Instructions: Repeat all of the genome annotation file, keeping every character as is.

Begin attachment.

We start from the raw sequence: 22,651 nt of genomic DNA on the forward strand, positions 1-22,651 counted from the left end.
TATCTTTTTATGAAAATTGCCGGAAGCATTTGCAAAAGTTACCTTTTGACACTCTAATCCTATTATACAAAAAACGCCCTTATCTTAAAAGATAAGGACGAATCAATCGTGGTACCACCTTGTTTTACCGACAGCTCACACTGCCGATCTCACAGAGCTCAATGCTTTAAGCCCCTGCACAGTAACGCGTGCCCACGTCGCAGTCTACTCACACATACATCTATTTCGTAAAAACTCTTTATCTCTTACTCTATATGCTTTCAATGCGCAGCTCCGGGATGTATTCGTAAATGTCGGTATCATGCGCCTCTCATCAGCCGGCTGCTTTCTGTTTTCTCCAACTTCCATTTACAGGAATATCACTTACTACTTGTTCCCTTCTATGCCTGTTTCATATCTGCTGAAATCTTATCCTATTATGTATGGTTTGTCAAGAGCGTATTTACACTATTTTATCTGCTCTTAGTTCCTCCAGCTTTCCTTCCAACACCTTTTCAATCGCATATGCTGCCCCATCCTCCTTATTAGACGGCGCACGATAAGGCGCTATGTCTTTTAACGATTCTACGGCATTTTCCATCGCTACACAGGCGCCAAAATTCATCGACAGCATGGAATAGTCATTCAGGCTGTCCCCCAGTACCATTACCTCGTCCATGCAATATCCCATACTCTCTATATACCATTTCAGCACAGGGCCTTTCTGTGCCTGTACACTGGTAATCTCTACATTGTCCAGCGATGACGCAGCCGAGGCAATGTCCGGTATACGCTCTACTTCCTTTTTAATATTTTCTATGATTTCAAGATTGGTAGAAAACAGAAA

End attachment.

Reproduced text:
We start from the raw sequence: 22,651 nt of genomic DNA on the forward strand, positions 1-22,651 counted from the left end.
TATCTTTTTATGAAAATTGCCGGAAGCATTTGCAAAAGTTACCTTTTGACACTCTAATCCTATTATACAAAAAACGCCCTTATCTTAAAAGATAAGGACGAATCAATCGTGGTACCACCTTGTTTTACCGACAGCTCACACTGCCGATCTCACAGAGCTCAATGCTTTAAGCCCCTGCACAGTAACGCGTGCCCACGTCGCAGTCTACTCACACATACATCTATTTCGTAAAAACTCTTTATCTCTTACTCTATATGCTTTCAATGCGCAGCTCCGGGATGTATTCGTAAATGTCGGTATCATGCGCCTCTCATCAGCCGGCTGCTTTCTGTTTTCTCCAACTTCCATTTACAGGAATATCACTTACTACTTGTTCCCTTCTATGCCTGTTTCATATCTGCTGAAATCTTATCCTATTATGTATGGTTTGTCAAGAGCGTATTTACACTATTTTATCTGCTCTTAGTTCCTCCAGCTTTCCTTCCAACACCTTTTCAATCGCATATGCTGCCCCATCCTCCTTATTAGACGGCGCACGATAAGGCGCTATGTCTTTTAACGATTCTACGGCATTTTCCATCGCTACACAGGCGCCAAAATTCATCGACAGCATGGAATAGTCATTCAGGCTGTCCCCCAGTACCATTACCTCGTCCATGCAATATCCCATACTCTCTATATACCATTTCAGCACAGGGCCTTTCTGTGCCTGTACACTGGTAATCTCTACATTGTCCAGCGATGACGCAGCCGAGGCAATGTCCGGTATACGCTCTACTTCCTTTTTAATATTTTCTATGATTTCAAGATTGGTAGAAAACAGAAA